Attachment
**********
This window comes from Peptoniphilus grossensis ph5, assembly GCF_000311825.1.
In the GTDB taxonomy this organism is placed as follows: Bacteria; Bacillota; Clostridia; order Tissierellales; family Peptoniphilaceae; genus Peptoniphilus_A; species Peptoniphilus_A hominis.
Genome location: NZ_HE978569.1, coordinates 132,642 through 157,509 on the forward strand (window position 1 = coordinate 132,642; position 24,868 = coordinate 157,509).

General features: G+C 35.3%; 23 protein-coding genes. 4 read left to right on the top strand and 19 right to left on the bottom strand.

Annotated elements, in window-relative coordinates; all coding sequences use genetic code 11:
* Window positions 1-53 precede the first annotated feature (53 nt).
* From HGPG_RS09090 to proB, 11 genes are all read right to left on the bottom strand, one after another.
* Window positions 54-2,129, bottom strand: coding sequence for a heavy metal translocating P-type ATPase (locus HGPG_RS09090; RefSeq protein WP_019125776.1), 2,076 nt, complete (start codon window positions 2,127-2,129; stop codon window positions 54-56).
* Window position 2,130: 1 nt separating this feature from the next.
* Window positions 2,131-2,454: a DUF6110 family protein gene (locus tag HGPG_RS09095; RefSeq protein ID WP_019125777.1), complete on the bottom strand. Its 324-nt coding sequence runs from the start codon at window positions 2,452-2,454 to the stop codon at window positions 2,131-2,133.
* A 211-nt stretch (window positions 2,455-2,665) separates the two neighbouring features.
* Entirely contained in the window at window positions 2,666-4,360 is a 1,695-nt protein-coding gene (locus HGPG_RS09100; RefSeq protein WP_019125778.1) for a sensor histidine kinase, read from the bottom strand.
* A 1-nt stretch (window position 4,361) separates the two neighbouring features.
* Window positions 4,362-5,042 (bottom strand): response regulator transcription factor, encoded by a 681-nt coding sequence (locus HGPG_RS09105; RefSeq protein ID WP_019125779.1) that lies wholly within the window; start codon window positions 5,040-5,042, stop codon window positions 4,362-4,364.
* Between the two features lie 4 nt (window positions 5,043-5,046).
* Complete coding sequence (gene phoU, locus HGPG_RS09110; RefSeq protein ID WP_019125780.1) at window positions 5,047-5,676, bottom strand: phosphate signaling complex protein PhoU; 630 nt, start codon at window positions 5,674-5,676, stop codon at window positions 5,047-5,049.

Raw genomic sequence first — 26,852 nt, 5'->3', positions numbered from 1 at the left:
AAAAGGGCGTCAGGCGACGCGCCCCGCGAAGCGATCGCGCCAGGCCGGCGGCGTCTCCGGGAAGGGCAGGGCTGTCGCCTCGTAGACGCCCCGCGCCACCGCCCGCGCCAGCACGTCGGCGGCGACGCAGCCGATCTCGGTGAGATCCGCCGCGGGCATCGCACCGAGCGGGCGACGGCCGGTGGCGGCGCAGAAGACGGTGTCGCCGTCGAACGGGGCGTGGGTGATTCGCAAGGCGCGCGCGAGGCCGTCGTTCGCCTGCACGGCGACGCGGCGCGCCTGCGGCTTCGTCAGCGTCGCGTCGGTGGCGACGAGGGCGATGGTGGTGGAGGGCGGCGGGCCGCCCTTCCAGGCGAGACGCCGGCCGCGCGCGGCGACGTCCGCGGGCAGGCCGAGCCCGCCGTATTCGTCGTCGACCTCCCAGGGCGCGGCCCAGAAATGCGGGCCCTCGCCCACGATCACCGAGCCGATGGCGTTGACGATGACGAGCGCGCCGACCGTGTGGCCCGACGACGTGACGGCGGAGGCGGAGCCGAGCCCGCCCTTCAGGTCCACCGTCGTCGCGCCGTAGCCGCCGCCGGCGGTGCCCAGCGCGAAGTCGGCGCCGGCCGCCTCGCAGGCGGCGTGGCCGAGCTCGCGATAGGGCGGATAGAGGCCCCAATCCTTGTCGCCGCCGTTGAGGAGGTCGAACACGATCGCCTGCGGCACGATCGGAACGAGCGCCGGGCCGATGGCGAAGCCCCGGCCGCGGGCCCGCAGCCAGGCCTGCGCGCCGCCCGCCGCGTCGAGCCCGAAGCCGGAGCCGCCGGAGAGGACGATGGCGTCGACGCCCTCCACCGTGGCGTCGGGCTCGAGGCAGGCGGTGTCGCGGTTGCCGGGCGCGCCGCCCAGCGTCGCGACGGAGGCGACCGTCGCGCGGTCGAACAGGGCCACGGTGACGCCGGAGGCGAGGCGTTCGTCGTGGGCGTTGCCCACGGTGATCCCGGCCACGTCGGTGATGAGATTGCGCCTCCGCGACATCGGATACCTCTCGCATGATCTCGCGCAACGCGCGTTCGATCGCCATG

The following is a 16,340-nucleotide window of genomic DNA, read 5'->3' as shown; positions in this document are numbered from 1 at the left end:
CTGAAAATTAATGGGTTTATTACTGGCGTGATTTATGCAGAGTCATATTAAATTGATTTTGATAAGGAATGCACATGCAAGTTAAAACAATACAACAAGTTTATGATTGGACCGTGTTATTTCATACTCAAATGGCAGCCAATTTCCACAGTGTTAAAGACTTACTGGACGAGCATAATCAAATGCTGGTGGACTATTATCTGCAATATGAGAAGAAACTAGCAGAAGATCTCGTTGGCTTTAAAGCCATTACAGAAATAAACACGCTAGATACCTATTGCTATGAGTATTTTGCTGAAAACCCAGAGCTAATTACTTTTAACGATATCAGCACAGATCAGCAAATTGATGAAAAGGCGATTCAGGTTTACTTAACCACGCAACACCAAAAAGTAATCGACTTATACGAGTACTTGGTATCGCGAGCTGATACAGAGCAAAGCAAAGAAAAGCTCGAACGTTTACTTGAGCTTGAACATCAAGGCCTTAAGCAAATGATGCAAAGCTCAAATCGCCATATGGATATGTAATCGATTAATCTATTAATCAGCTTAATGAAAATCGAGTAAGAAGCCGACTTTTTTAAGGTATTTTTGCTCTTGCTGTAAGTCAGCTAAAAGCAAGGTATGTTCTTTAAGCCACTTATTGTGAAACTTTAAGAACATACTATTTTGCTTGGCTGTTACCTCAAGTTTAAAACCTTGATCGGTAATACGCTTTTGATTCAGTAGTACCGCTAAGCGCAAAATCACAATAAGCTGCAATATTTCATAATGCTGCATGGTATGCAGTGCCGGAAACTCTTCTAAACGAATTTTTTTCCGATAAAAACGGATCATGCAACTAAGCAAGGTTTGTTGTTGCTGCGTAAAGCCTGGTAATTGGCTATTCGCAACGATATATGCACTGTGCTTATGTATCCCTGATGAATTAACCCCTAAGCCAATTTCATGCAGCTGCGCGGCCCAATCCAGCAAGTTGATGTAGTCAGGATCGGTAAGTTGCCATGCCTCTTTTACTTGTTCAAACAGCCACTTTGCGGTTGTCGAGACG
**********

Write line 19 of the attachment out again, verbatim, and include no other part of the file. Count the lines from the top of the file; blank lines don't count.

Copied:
The following is a 16,340-nucleotide window of genomic DNA, read 5'->3' as shown; positions in this document are numbered from 1 at the left end: